MI6 looks back to 2002 when American Cinematographer reflected on the iconic wrap shot of James Bond's first adventure "Dr. No"...

Wrap Shot

7th July 2011

By Ron Magid, from the November 2002 issue of American Cinematographer

In this scene from the stylish 1962 spy thriller Dr. No, secret agent James Bond (Sean Connery) and Honey Ryder (Ursula Andress) make their way upstream in the jungle of Jamaica's Crab Key to elude the dogs and minions of the titular villain (Joseph Wiseman). Agent 007 uses Ryder's knife to cut reeds, which the two then breathe through in order to stay underwater as the dogs pass by. Soon enough, though, the attractive cohorts are captured and imprisoned -- albeit in luxurious splendor -- in the fiendish doctor's atomic compound.

Dr. No launched cinema's longest-running franchise. Produced by Albert ''Cubby'' Broccoli and Harry Saltzman, it was one of the most faithful adaptations of lan Fleming's 007 yarns. Broccoli's wife, Dana, suggested Connery for the role after seeing the actor in the Disney film Darby O'Gill and the Little People. Fleming had originally wanted David Niven to portray Bond, but he later admitted that Connery was ideal for the role.

All exterior scenes for Dr. No were filmed on location in Jamaica by cinematographer Ted Moore, BSC and director Terence Young. Camera operator John Winbolt and sound recordist Wally Milner typically wore very little attire while filming on the river.

Moore was born in South Africa in 1914 and moved to Great Britain in 1930; during World War II, he served as an RAF pilot and as a member of the RAF's Film Unit. In 1951, Moore operated the Technicolor camera for Jack Cardiff, BSC on the arduous location shoot for The African Queen. The entire crew contracted either dysentery or malaria while shooting in dangerous river conditions on white water and in whirlpools.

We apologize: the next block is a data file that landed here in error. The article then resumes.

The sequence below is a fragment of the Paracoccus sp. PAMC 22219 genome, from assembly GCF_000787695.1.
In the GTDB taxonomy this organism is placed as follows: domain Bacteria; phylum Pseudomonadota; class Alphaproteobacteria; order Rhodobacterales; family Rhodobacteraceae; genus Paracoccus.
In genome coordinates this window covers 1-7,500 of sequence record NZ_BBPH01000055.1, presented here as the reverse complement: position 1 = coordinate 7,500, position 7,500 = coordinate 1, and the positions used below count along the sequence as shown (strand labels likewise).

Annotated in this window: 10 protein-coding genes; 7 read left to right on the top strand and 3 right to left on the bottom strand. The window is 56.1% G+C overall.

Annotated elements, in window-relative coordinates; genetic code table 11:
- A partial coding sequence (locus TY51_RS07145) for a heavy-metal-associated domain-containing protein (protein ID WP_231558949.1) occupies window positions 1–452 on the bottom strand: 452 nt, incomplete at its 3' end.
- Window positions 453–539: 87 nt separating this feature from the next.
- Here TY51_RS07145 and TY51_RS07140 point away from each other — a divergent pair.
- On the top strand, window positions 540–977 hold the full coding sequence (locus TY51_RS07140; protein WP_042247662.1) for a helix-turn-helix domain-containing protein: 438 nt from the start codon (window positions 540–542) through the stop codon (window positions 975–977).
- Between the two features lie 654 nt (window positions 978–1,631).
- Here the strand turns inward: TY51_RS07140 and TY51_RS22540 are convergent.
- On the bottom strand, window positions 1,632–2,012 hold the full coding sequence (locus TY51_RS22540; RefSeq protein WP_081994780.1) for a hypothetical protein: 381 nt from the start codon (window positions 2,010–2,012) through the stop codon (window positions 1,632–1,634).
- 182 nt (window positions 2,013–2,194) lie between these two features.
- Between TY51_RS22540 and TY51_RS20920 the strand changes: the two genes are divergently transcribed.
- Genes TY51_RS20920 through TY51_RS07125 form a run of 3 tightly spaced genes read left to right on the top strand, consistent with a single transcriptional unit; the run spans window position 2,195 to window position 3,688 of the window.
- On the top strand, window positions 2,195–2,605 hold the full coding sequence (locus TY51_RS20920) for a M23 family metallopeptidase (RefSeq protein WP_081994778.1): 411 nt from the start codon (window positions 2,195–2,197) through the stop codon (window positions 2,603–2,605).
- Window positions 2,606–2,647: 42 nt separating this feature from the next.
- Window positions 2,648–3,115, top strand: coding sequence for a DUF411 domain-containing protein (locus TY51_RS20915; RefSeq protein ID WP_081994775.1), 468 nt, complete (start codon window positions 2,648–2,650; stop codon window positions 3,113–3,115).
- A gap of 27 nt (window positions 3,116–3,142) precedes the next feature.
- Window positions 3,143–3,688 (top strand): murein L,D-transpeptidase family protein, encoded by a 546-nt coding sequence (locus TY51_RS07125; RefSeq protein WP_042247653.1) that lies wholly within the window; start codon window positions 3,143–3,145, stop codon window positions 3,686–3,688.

Moore became a director of photography in 1954 and soon established a reputation as one of the industry's finest color and widescreen cinematographers. In addition to the Bond films, he photographed The Day of the Triffids, A Man for All Seasons (for which he won an Academy Award) and The Prime of Miss Jean Brodie. By filming the first seven Bond pictures, Moore created the series' signature style, which involved the use of wide-angle lenses, deep focus, and bold, primary colors.

Moore shot the Bond films in a manner that allowed editor Peter Hunt to pioneer an exciting editing style that Hunt called ''crash cutting.'' This fastpaced method eliminated dull footage and generated suspense with nonstop movement, a tempo that has now become commonplace in action filmmaking. After Dr. No, Hunt fine-tuned his technique on the next four Bond films: From Russia With Love, Goldfinger, Thunderball and You Only Live Twice.

Fleming, Bond's creator, had been a journalist before he began working as an agent with British naval intelligence in 1939. His experiences as a spy provided the foundation for his 13 Bond novels, the first of which, Casino Royale, was published in 1953. Dr. No, published in 1958, was actually the sixth novel in the series.

Fleming first visited Jamaica at the end of World War II to attend a naval conference. He fell in love with the island and became determined to return to it. After the war, he built a house -- which he dubbed ''Goldeneye'' -- on the north coast of the island, and he wrote all of the Bond novels there. Jamaica gave Fleming the privacy he needed to write, and he set major parts of three Bond novels, Dr. No, Live and Let Die and The Man With the Golden Gun, on the island.

All of the Bond books feature larger-than-life villains who harbor outrageously evil ambitions in their opulent hideouts. The nefarious Dr. No's scheme involves developing a high-frequency radio wave to deflect a Cape Canaveral missile from its scheduled course. This timely plot capitalized on public concerns over nuclear proliferation, which came to a head a year after the film's release during the Cuban missile crisis.

Compared to later Bond pictures, Dr. No had a small budget and relatively little gadgetry, but in one notable moment Agent 007 is issued a new gun, a Walther PPK with a Brausch silencer, to replace his Beretta. The Walther became Bond's signature weapon, and he never hesitated to use it during subsequent adventures.


With permission from American Cinematographer magazine www.theasc.com
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